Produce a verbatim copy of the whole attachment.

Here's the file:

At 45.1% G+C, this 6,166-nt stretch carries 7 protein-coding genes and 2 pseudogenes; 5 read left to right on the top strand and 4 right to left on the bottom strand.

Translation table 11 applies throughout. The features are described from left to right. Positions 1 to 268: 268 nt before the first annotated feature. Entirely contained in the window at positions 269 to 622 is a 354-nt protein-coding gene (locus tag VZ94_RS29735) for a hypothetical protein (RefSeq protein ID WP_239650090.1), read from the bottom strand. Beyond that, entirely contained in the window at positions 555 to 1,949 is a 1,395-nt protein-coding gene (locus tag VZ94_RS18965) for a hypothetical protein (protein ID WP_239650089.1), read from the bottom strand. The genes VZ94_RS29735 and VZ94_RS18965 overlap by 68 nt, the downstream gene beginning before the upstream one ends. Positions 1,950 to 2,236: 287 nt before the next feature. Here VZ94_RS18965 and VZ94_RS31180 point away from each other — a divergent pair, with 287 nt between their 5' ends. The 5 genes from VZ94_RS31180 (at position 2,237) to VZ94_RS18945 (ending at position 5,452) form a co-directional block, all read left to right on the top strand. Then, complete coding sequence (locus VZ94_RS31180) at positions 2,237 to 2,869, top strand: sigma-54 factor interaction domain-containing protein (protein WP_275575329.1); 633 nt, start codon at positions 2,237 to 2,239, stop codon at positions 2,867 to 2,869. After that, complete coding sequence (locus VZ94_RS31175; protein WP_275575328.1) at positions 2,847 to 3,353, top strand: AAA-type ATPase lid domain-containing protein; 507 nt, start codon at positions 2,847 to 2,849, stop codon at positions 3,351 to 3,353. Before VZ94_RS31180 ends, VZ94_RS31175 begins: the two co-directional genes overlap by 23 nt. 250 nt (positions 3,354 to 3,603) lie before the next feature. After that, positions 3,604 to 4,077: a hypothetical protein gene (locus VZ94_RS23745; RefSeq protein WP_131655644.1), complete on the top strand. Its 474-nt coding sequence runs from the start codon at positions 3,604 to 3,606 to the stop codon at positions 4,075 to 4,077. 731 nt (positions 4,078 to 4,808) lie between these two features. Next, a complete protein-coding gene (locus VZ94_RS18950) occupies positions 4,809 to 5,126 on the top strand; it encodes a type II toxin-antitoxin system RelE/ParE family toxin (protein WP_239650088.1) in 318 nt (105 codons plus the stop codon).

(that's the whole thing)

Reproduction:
At 45.1% G+C, this 6,166-nt stretch carries 7 protein-coding genes and 2 pseudogenes; 5 read left to right on the top strand and 4 right to left on the bottom strand.

Translation table 11 applies throughout. The features are described from left to right. Positions 1 to 268: 268 nt before the first annotated feature. Entirely contained in the window at positions 269 to 622 is a 354-nt protein-coding gene (locus tag VZ94_RS29735) for a hypothetical protein (RefSeq protein ID WP_239650090.1), read from the bottom strand. Beyond that, entirely contained in the window at positions 555 to 1,949 is a 1,395-nt protein-coding gene (locus tag VZ94_RS18965) for a hypothetical protein (protein ID WP_239650089.1), read from the bottom strand. The genes VZ94_RS29735 and VZ94_RS18965 overlap by 68 nt, the downstream gene beginning before the upstream one ends. Positions 1,950 to 2,236: 287 nt before the next feature. Here VZ94_RS18965 and VZ94_RS31180 point away from each other — a divergent pair, with 287 nt between their 5' ends. The 5 genes from VZ94_RS31180 (at position 2,237) to VZ94_RS18945 (ending at position 5,452) form a co-directional block, all read left to right on the top strand. Then, complete coding sequence (locus VZ94_RS31180) at positions 2,237 to 2,869, top strand: sigma-54 factor interaction domain-containing protein (protein WP_275575329.1); 633 nt, start codon at positions 2,237 to 2,239, stop codon at positions 2,867 to 2,869. After that, complete coding sequence (locus VZ94_RS31175; protein WP_275575328.1) at positions 2,847 to 3,353, top strand: AAA-type ATPase lid domain-containing protein; 507 nt, start codon at positions 2,847 to 2,849, stop codon at positions 3,351 to 3,353. Before VZ94_RS31180 ends, VZ94_RS31175 begins: the two co-directional genes overlap by 23 nt. 250 nt (positions 3,354 to 3,603) lie before the next feature. After that, positions 3,604 to 4,077: a hypothetical protein gene (locus VZ94_RS23745; RefSeq protein WP_131655644.1), complete on the top strand. Its 474-nt coding sequence runs from the start codon at positions 3,604 to 3,606 to the stop codon at positions 4,075 to 4,077. 731 nt (positions 4,078 to 4,808) lie between these two features. Next, a complete protein-coding gene (locus VZ94_RS18950) occupies positions 4,809 to 5,126 on the top strand; it encodes a type II toxin-antitoxin system RelE/ParE family toxin (protein WP_239650088.1) in 318 nt (105 codons plus the stop codon).